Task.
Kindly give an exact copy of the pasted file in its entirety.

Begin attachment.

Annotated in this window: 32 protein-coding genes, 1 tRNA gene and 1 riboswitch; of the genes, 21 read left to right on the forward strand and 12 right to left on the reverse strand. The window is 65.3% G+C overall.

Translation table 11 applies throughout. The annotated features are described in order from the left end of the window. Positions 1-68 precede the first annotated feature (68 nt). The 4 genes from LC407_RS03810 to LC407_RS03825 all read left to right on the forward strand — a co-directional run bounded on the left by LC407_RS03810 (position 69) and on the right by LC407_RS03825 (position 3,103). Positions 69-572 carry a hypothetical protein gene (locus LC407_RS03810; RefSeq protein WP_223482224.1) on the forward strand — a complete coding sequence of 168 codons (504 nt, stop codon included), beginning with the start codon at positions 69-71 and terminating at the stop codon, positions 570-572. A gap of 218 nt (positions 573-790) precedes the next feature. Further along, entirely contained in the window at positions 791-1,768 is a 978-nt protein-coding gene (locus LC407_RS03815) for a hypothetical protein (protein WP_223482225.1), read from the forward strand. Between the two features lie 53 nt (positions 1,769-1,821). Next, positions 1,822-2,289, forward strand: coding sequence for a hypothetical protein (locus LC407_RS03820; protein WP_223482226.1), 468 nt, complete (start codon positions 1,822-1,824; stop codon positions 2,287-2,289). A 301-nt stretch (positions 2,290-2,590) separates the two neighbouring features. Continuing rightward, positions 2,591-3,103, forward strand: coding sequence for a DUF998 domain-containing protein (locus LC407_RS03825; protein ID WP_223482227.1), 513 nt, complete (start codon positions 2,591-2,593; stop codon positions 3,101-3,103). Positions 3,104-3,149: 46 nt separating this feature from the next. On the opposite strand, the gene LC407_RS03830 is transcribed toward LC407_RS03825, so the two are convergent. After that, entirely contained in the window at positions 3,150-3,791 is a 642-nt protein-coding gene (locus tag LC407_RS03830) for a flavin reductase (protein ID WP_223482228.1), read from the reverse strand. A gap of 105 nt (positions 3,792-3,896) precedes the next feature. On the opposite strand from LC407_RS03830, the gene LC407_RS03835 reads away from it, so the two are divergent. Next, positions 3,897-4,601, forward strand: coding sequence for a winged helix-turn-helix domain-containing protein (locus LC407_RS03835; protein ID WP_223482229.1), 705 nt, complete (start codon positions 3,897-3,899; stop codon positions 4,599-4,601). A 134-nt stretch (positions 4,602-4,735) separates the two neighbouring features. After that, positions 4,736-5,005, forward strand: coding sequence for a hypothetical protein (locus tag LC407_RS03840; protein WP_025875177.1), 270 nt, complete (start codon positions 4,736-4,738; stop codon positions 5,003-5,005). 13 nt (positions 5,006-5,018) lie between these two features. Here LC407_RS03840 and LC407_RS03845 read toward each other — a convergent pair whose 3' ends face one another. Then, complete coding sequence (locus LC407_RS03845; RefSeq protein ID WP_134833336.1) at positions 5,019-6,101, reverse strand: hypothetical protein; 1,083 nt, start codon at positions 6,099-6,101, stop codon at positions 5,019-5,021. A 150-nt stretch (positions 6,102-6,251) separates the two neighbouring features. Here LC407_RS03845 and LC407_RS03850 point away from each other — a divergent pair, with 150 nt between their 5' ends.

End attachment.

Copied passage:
Annotated in this window: 32 protein-coding genes, 1 tRNA gene and 1 riboswitch; of the genes, 21 read left to right on the forward strand and 12 right to left on the reverse strand. The window is 65.3% G+C overall.

Translation table 11 applies throughout. The annotated features are described in order from the left end of the window. Positions 1-68 precede the first annotated feature (68 nt). The 4 genes from LC407_RS03810 to LC407_RS03825 all read left to right on the forward strand — a co-directional run bounded on the left by LC407_RS03810 (position 69) and on the right by LC407_RS03825 (position 3,103). Positions 69-572 carry a hypothetical protein gene (locus LC407_RS03810; RefSeq protein WP_223482224.1) on the forward strand — a complete coding sequence of 168 codons (504 nt, stop codon included), beginning with the start codon at positions 69-71 and terminating at the stop codon, positions 570-572. A gap of 218 nt (positions 573-790) precedes the next feature. Further along, entirely contained in the window at positions 791-1,768 is a 978-nt protein-coding gene (locus LC407_RS03815) for a hypothetical protein (protein WP_223482225.1), read from the forward strand. Between the two features lie 53 nt (positions 1,769-1,821). Next, positions 1,822-2,289, forward strand: coding sequence for a hypothetical protein (locus LC407_RS03820; protein WP_223482226.1), 468 nt, complete (start codon positions 1,822-1,824; stop codon positions 2,287-2,289). A 301-nt stretch (positions 2,290-2,590) separates the two neighbouring features. Continuing rightward, positions 2,591-3,103, forward strand: coding sequence for a DUF998 domain-containing protein (locus LC407_RS03825; protein ID WP_223482227.1), 513 nt, complete (start codon positions 2,591-2,593; stop codon positions 3,101-3,103). Positions 3,104-3,149: 46 nt separating this feature from the next. On the opposite strand, the gene LC407_RS03830 is transcribed toward LC407_RS03825, so the two are convergent. After that, entirely contained in the window at positions 3,150-3,791 is a 642-nt protein-coding gene (locus tag LC407_RS03830) for a flavin reductase (protein ID WP_223482228.1), read from the reverse strand. A gap of 105 nt (positions 3,792-3,896) precedes the next feature. On the opposite strand from LC407_RS03830, the gene LC407_RS03835 reads away from it, so the two are divergent. Next, positions 3,897-4,601, forward strand: coding sequence for a winged helix-turn-helix domain-containing protein (locus LC407_RS03835; protein ID WP_223482229.1), 705 nt, complete (start codon positions 3,897-3,899; stop codon positions 4,599-4,601). A 134-nt stretch (positions 4,602-4,735) separates the two neighbouring features. After that, positions 4,736-5,005, forward strand: coding sequence for a hypothetical protein (locus tag LC407_RS03840; protein WP_025875177.1), 270 nt, complete (start codon positions 4,736-4,738; stop codon positions 5,003-5,005). 13 nt (positions 5,006-5,018) lie between these two features. Here LC407_RS03840 and LC407_RS03845 read toward each other — a convergent pair whose 3' ends face one another. Then, complete coding sequence (locus LC407_RS03845; RefSeq protein ID WP_134833336.1) at positions 5,019-6,101, reverse strand: hypothetical protein; 1,083 nt, start codon at positions 6,099-6,101, stop codon at positions 5,019-5,021. A 150-nt stretch (positions 6,102-6,251) separates the two neighbouring features. Here LC407_RS03845 and LC407_RS03850 point away from each other — a divergent pair, with 150 nt between their 5' ends.